Photo by Glenn Carstens-Peters on Unsplash

Remote Repository

One can ask “ Why do we need a remote repo like Github, and why can't we just collaborate locally with Git itself?”

One of the most important reasons for using cloud/remote repos is Collaboration with team members. Suppose, I am living in India, and my team member with whom I am working on a project lives in France, then we will not be able to share our local repositories. We will need a cloud-based or remote repo, which we can share and access.

The second reason to use a remote repository is the Durability of the source code. Imagine I am working on an application for months, and I am using Git locally for my version control. It has been going great, but one day, my laptop gets crushed by a gain rock (or maybe just gets infected by a virus), and all my files are gone. Now, what will I do? If I had maintained my repo on a remote system, the chances of my codebase being gone are very very low.


Photo by krakenimages on Unsplash


Let us have a look at some examples of where we can use version control to make our lives easier.

Mobile Application Versions

I am sure that at some point in time, you have to update your mobile apps by going to PlayStore or App Store or setting up an automatic update. Whenever an app releases a new version of an application that might not be compatible with older versions of Android and IOS, it maintains an old version that was compatible with these older OS versions. This history is maintained and tracked using the version control systems.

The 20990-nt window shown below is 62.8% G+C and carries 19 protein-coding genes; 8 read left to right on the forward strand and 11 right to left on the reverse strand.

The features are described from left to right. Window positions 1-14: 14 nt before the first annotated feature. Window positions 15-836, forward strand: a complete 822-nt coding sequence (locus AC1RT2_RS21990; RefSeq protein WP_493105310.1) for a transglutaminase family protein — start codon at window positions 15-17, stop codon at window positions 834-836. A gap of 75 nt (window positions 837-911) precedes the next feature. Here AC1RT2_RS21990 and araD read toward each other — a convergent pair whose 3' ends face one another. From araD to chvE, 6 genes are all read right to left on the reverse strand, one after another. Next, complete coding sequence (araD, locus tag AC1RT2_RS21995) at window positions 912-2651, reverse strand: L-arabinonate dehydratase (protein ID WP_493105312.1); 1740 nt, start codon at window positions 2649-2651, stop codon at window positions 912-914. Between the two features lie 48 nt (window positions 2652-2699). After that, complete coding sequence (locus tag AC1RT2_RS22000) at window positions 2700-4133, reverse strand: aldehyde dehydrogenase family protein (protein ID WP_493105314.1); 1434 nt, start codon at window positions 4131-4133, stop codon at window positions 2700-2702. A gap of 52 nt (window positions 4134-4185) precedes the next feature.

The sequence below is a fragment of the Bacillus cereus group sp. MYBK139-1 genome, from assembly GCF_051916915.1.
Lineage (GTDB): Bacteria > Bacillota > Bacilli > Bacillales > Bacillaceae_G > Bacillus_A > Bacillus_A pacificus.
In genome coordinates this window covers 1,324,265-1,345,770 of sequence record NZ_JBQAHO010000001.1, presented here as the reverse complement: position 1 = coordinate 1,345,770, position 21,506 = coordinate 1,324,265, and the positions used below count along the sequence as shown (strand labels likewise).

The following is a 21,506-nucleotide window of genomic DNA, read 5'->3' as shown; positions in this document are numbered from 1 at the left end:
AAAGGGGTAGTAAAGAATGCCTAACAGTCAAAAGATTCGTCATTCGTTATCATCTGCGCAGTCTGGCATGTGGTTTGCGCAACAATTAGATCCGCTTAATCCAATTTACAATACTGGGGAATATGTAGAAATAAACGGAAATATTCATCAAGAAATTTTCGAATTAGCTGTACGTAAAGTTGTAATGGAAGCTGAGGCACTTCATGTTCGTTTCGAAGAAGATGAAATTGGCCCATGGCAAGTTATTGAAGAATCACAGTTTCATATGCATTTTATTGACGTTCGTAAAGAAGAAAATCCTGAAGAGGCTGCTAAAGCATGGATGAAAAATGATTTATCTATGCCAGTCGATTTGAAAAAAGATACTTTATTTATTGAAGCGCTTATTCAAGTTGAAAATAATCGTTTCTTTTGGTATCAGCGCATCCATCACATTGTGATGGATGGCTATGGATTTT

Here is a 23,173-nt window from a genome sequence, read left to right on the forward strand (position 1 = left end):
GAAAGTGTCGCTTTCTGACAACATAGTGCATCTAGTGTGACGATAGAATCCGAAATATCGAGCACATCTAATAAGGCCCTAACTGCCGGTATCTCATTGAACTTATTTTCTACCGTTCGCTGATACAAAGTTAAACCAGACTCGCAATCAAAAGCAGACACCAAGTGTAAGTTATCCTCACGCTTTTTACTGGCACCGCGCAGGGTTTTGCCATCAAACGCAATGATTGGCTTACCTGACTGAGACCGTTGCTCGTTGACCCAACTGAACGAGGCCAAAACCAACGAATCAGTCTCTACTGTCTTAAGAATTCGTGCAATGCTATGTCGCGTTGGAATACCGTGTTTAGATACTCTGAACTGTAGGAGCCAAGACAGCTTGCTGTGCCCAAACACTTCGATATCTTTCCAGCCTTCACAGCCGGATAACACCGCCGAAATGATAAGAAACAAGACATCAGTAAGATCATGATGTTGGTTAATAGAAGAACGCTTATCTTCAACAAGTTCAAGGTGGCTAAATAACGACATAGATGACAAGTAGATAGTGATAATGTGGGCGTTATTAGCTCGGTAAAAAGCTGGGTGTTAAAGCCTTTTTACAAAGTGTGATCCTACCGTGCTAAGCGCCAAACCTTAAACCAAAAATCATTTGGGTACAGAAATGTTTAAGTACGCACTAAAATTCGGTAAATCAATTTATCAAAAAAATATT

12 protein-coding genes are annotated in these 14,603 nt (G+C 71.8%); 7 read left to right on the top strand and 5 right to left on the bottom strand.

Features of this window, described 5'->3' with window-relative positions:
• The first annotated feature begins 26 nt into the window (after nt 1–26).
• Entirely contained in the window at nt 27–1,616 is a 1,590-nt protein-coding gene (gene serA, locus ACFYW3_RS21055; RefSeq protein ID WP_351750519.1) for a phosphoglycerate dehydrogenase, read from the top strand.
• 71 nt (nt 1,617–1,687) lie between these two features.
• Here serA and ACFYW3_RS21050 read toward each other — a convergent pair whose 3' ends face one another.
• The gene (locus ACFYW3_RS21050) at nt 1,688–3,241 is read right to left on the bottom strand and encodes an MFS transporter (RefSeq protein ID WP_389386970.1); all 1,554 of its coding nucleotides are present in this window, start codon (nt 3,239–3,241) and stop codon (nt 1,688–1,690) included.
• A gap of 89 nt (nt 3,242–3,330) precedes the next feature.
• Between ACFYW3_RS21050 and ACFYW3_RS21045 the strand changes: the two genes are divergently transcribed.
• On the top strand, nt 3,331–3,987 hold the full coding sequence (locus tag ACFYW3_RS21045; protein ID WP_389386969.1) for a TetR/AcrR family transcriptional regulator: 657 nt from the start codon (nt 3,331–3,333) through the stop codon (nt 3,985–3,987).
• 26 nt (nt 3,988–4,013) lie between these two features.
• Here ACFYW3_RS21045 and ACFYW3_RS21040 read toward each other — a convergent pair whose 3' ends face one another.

Open Source Contributions

Most of the open-source software and packages are hosted on GitHub, where thousands of different can contribute to some part of the project. To manage such a huge scale of collaborators, it is necessary to maintain a proper track of changes made by different contributors.

Error Management

Suppose, you and your team are working on a web application that trades stocks in real-time using a strategy. And when you pull the latest changes made by your teammates in the morning, and test them, you notice, that your strategy that used to yield a 17% return is now showing 98% losses. You can go to the history in Git/Github, and check which change made by which one of your teammates caused this excellent transition. And if needed, you can revert to a previous commit to undo these changes.


Version Control is one of the most essential skills that a developer needs throughout his career. It is largely used in deployment, integration, and distribution. Almost every single organization that has anything to do with code is using some kind of version control and enjoys the several advantages that come with it.

I hope you enjoyed reading the post. To follow up with the new articles, follow me on Medium, or subscribe to my Newsletter at the bottom of the page.